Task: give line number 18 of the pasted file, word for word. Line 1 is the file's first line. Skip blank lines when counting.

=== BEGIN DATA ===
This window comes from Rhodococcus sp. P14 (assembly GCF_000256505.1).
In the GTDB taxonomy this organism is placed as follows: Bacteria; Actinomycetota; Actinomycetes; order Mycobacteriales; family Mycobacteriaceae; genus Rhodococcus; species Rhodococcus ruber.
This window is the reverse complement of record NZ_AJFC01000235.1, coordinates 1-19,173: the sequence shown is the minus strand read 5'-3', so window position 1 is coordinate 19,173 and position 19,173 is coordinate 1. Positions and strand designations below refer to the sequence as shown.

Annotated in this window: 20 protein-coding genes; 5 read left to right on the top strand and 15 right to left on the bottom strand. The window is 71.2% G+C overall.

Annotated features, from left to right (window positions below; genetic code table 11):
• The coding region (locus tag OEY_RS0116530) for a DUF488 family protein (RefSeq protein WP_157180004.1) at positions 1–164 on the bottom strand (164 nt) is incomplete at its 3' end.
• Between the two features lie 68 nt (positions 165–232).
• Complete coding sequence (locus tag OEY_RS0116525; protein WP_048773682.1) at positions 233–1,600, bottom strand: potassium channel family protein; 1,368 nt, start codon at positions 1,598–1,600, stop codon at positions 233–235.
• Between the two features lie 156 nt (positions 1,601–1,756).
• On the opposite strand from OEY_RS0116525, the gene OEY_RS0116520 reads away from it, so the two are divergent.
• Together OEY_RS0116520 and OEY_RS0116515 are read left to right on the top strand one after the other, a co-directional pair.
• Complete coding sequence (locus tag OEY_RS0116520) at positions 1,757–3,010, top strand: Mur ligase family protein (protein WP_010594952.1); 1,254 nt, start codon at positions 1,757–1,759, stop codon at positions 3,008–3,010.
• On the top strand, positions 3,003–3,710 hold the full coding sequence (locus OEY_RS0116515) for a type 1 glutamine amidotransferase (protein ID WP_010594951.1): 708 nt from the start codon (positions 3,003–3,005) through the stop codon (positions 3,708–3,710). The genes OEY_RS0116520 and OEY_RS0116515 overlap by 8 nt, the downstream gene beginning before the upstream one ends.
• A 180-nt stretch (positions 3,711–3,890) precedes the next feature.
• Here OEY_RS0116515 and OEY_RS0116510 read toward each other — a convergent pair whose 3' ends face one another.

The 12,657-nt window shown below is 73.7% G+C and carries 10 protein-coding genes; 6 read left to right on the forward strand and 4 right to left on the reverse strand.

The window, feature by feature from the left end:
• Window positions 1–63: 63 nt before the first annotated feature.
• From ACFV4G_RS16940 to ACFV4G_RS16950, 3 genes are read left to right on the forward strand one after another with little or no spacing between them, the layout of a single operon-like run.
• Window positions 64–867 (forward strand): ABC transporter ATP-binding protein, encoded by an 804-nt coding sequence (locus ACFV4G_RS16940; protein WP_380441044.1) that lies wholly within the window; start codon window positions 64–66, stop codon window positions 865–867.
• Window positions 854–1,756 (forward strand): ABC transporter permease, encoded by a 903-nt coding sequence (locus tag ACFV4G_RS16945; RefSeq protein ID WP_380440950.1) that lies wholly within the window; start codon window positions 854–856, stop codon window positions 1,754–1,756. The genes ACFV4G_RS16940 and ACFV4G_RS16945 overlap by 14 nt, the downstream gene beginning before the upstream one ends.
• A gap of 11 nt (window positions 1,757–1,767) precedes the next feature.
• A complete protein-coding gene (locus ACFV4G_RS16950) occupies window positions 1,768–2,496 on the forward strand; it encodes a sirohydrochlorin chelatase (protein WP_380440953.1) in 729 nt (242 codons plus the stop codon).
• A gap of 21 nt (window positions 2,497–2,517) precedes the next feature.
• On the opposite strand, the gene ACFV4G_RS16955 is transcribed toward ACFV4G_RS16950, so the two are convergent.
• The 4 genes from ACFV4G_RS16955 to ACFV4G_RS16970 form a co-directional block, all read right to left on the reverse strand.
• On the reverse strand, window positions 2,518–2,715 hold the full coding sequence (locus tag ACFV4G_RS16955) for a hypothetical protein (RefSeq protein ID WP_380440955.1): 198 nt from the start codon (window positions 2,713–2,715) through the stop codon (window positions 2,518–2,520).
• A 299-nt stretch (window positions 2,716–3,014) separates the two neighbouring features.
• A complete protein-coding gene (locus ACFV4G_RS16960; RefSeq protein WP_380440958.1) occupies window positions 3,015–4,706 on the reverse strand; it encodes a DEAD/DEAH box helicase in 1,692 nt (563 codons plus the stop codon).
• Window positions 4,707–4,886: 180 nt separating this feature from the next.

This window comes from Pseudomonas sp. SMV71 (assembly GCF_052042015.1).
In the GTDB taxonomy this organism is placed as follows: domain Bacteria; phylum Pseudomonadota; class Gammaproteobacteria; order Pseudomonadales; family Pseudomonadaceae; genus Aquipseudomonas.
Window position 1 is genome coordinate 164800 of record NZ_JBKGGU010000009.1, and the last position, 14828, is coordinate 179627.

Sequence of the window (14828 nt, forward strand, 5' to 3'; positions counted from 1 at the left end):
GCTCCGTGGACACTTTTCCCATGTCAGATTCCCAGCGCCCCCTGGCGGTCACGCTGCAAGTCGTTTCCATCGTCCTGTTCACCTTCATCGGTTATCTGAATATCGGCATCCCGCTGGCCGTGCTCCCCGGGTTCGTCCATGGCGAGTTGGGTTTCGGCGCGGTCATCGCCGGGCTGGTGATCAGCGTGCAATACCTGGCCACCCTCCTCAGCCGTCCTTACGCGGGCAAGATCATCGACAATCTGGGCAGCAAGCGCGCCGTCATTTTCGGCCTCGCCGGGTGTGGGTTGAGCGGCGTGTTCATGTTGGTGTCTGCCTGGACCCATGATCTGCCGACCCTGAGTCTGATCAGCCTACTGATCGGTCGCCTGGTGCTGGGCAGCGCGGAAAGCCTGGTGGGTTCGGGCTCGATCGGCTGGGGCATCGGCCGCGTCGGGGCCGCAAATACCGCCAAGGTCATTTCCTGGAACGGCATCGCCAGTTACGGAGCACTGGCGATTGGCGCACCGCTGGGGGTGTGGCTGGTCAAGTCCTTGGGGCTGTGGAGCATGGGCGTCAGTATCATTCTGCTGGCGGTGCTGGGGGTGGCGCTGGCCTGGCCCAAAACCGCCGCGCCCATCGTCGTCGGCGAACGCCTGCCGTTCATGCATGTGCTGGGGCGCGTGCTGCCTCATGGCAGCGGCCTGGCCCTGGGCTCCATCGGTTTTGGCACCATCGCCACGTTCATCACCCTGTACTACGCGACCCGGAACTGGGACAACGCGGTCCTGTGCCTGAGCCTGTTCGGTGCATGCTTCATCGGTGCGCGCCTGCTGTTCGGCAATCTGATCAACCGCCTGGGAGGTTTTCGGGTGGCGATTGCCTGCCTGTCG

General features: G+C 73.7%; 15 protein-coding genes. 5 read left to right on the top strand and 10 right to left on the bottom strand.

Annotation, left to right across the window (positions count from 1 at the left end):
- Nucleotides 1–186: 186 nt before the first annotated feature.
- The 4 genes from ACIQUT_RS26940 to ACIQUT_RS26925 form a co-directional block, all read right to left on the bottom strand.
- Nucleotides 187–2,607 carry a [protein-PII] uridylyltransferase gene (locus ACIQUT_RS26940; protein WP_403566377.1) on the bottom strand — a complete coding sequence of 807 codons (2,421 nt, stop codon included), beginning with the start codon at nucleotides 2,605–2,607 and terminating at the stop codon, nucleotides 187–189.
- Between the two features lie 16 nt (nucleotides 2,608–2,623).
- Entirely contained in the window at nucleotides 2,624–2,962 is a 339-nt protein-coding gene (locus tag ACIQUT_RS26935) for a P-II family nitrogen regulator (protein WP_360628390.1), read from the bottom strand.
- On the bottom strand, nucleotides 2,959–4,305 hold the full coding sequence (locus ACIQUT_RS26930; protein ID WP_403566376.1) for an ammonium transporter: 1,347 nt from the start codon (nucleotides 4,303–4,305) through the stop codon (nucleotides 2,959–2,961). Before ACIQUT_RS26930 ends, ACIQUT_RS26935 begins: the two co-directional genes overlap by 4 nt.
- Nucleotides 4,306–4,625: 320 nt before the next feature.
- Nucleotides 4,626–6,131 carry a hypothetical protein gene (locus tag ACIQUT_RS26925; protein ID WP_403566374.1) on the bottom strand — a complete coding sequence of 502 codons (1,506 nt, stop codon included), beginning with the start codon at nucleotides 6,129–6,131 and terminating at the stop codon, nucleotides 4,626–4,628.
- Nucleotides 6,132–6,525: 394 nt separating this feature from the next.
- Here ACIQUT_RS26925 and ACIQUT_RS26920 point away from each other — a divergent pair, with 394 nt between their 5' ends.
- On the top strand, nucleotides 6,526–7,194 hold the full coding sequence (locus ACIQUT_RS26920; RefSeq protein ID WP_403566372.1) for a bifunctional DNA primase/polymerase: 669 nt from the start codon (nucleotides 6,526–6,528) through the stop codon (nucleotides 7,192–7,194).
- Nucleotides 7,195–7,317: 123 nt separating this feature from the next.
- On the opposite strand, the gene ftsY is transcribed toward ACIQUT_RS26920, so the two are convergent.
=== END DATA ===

• Window positions 1–63: 63 nt before the first annotated feature.